5 Questions to Consider When Choosing a Great OB or Midwife

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Choosing a great health care provider is one of the first steps to having an amazing birth!  Practicing medicine is an art and there are a world of ways to go about it.  What is most important is that your own philosophy and desires for birth are in line with your health care provider's.  Whatever type of birth you desire, having a skilled health care provider that you can trust is paramount.

I wish you could interview doctors like you can doulas or midwives.  But, unfortunately the hospital and insurance systems do not make this an easy thing for them to accomodate.  So, in order to meet an OB you'll most likely need to schedule a prenatal visit.  You can schedule as many prenatal visits as you want with as many providers as you want - except if they are in the same practice group or practice at the same hospital, then this causes both political disrupt amongst the group and scheduling difficulty within their appointment systems.  If you're choosing an OB, to help navigate this and save you some time you might like to ask doulas, labor and delivery nurses or women who have similar values in birth as you do who they recommend prior to scheduling an appointment.  Of course, you have the absolute right to fire and hire whatever doctor you like - but there could be some hoops to navigate. 

Read up on the difference between the midwifery model of care and the medical model of care.  This will likely help you identify what your own thoughts about birth are.  Then, understand that midwives and doctors practice on a continuum with some doctors practicing more 'midwife-like' and some midwives practicing more 'medical-like.'   It's not fair to assume that a doctor is your enemy or that a midwife is your friend.  When you have an understanding of your own ideas you will be able to better identify red flags and if someone is not a match for you.  Taking a non-hospital based childbirth class can also help with this.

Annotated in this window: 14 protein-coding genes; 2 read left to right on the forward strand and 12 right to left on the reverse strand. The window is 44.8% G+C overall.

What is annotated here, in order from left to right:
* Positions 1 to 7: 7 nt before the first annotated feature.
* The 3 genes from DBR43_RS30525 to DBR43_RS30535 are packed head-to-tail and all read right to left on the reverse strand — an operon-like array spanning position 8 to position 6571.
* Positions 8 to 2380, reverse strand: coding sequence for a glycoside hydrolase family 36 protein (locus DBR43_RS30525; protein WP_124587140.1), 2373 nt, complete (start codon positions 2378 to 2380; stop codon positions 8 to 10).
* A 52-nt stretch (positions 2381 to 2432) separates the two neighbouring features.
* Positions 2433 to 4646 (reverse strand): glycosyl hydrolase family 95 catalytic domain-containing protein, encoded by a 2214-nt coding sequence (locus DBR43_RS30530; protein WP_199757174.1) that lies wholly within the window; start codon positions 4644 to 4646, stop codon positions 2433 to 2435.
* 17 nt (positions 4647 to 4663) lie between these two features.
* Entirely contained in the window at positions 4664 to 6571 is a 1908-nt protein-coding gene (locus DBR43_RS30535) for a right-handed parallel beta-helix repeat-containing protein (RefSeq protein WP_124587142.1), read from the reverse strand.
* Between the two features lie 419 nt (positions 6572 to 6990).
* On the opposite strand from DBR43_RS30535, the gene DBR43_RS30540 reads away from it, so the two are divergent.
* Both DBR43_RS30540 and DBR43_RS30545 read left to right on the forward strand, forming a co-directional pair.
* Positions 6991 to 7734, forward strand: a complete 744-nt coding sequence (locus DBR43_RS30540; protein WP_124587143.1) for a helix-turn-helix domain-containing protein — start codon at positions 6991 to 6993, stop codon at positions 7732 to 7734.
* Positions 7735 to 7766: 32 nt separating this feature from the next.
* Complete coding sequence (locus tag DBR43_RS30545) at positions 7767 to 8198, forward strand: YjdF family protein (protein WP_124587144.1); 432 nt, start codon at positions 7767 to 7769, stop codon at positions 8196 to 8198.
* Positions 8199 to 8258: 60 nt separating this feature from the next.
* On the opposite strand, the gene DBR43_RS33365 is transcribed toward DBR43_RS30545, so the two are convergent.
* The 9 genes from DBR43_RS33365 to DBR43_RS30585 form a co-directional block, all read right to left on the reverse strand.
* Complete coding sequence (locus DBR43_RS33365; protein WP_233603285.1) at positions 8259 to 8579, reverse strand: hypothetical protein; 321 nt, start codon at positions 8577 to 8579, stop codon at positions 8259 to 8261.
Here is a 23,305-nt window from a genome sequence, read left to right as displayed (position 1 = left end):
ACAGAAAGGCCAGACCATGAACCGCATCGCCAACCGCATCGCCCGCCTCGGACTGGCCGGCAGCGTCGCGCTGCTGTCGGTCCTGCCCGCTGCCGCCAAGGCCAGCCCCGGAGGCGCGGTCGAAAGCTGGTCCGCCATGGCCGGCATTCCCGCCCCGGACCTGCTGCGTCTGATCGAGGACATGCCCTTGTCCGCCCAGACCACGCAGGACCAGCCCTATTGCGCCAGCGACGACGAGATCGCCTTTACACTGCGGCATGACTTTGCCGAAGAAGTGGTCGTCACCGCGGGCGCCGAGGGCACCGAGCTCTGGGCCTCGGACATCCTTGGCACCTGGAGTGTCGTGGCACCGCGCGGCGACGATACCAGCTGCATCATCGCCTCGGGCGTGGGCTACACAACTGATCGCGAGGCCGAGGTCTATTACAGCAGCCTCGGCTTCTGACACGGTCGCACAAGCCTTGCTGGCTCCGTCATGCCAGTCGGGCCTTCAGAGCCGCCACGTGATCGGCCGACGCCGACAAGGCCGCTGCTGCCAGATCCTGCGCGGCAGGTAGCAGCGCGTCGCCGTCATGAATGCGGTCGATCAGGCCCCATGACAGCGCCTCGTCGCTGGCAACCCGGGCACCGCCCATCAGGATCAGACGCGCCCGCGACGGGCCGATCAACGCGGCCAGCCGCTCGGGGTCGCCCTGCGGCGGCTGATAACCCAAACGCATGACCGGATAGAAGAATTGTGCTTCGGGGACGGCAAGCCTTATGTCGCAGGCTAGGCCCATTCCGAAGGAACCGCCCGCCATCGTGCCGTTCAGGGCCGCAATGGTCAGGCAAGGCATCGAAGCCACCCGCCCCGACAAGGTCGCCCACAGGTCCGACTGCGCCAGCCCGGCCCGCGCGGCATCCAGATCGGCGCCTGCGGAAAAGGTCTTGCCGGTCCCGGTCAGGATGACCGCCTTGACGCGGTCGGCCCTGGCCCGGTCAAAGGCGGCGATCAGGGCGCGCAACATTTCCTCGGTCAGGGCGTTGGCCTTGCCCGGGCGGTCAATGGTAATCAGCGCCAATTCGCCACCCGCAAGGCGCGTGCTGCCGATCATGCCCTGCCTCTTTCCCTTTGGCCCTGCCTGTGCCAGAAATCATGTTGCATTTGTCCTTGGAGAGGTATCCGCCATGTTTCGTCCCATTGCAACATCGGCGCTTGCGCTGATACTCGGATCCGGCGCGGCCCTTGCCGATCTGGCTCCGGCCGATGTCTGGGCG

Now, you've narrowed down things a bit, so here's some questions for you to ask your health care provider.

1. What is your primary cesarean birth rate?

 Not many women desire a cesarean birth.  Your provider's cesarean rate should not exceed 10-15% according to the WHO.   Ideally, a provider who supports physiologically normal birth will have a rate in or near the single digits.  Knowing this will help assure you that if your provider does determine that a cesarean birth is best for you, it probably is really, truly best and every opportunity for a vaginal birth has been given.  

2. What is your VBAC success rate?

Although you may not be planning a vbac (vaginal birth after cesarean), we live in the state (Louisiana) with the highest cesarean birth rates in the country and in a country with a 33% cesarean rate.  So, this is significant.  A health care provider with a high vbac success rate is one who is truly supporting women in physiologically normal birth.  It has become trend for some doctors to state that they support a woman's TOLAC (trial of labor after cesarean) or VBAC, but if they do not have a birth philosophy or skills to support this than it's just words with a planned repeat cesarean at the end of a hopeful pregnancy.  This doctor or midwife likely also has a higher cesarean birth rate than you migh be comfortable with.  You can read more about VBACs here. 

3.  Who will care for me during my labor?